It leaves a track like a small wolf, or a dog, or a wolf-hybrid, but its killing habits are inefficient, nothing like the surgical lethality of a wolf taking meat from a herd of domestic sheep.
Coyotes, those that survive here in the gauntlet of traps and aerial gunnery and cyanide "getters," kill a lot of sheep every year, but nothing like this.
This creature is a traveler, and it is not always alone, though its companion leaves a smaller track still, adding to the mystery. Where it has stopped to kill, over an area of more than a hundred square miles, it has created a fury, one that is not entirely directed at the creature itself (the stockmen here know full well how to handle that problem) but at the federal and state governments, at complex regulations imposed to protect an animal that they despise, and at a far-away society that seems to have lost all respect for them and their constant struggle to remain self-reliant, solvent, and on the land.
"I discovered the devastation on January 12th," said Jim Whitesides, who was keeping his flock of 720 sheep in a half-section holding pasture, right at the corner of McCone and Garfield counties, waiting for drier weather before he moved them onto a grazing allotment on BLM land. "It was terrible warm weather and mud, and when I got there, the sheep were all up milling around on a ridge. I called them all down, and as they came close it just looked like they had all been attacked, blood everywhere, their hams bitten, plugs taken out, like a lemon, and of course then there was some laying around dead."
Whitesides would have 21 dead ewes in that bunch, and 39 injured. He has estimated that the attacks have cost him over $19,000, an almost ruinous blow. "I've seen some terrible coyote damage, but nothing ever like this."
Whitesides has spent his life running cattle and sheep in the Missouri Breaks country. In his speech, there is a slight but distinct brogue, explained by the fact that his mother came to eastern Montana from Scotland in 1906. His father came to the area in 1912. His parents would have seen the last of the wolves in eastern Montana. "Everybody has relatives who claim to have been in on the last wolf killed around here," Whitesides said, "and it must have been around 1920 when they finally got them out of here. They had to, if they were going to raise stock." In his lifetime, he said, he has never had to think about wolf trouble, and he has paid little attention to the conflict over re-introducing wolves to Yellowstone. "That wasn't in my realm, and I couldn't imagine all the fuss over it. We always take a lot of losses -- normally under a hundred head a year, but it's always coyotes." The battle against the coyotes is conducted by stockmen with the help of two full-time trappers who work Garfield County for the federal Wildlife Services Agency.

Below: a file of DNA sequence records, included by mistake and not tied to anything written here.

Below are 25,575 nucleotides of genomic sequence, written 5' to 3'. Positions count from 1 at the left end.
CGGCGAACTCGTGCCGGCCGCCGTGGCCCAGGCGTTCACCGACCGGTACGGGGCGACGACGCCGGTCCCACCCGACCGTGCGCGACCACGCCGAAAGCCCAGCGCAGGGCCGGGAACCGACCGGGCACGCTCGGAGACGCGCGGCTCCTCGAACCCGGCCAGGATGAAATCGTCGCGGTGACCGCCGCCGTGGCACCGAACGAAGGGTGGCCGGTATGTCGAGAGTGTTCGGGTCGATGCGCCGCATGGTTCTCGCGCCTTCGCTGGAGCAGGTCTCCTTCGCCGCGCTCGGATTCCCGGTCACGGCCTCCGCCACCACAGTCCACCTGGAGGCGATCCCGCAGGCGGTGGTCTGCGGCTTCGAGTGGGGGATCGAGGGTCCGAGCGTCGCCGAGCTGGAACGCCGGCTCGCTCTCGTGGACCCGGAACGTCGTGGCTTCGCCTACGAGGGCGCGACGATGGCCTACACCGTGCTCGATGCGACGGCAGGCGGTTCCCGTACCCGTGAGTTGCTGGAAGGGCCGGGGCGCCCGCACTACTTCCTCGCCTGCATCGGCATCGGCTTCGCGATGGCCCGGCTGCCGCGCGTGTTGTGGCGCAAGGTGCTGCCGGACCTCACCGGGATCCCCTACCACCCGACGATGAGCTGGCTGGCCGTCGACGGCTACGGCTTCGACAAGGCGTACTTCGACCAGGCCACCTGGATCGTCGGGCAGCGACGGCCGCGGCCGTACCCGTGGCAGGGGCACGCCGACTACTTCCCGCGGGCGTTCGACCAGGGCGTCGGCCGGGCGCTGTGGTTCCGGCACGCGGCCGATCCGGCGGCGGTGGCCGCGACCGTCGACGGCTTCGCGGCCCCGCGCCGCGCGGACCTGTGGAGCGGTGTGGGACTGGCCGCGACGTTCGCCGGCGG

"We have a very good program here," Whitesides said, "and we couldn't raise livestock without it."
The confusion over the identity of the animal that rampaged though Whitesides' sheep started at another kill site, back in late December, deeper in McCone County. Mike McKeever took a severe hit on his sheep herd sometime on the night after Christmas.
At first, it appeared that only two ewes had been killed, but closer inspection found 15 more ewes that had been attacked but not killed. Ten of them would die of their wounds. By December 28th, the McKeevers had found five more ewes killed. Mike McKeever called their local predator control contractor, a pilot named Jeff Skyberg to see what could be done. Now the plot thickens. McCone County is one of five eastern Montana counties that, about twelve years ago, became disgusted with the federal predator control agency and decided to take over the job themselves by hiring private contractors. But that was before there were any wolves in Montana, or any regulations to protect them. Faced with the carnage at McKeever's ranch, Skyberg called in Wildlife Services agents to help him decide what to do. The men looked at two sets of tracks, and agreed that they had been made by medium sized dogs, or even wolf-hybrids, rather than true wolves. The messiness of the attacks suggested domestic dogs, too, a whole lot of killing instinct untempered by skill.
The agents reported the attacks to the Montana Department of Fish, Wildlife and Parks, (FWP) which has taken on the responsibility of managing wolves since an agreement was reached with the federal wildlife agency, and federal funding became available, in early 2005. Wolves are, for now, still listed as an Endangered Species, and the FWP makes its decisions "between the guardrails" of the federal policy, as Carolyn Sime, who directs the wolf program for FWP, describes it. The Wildlife Services agents called Sime, and told her that the problem in McCone County was domestic dogs on a rampage. Since dogs that kill stock are fair game for anybody with a weapon, it seemed as though the problem would soon be solved. Then on January 12th, Whitesides found his sheep attacked.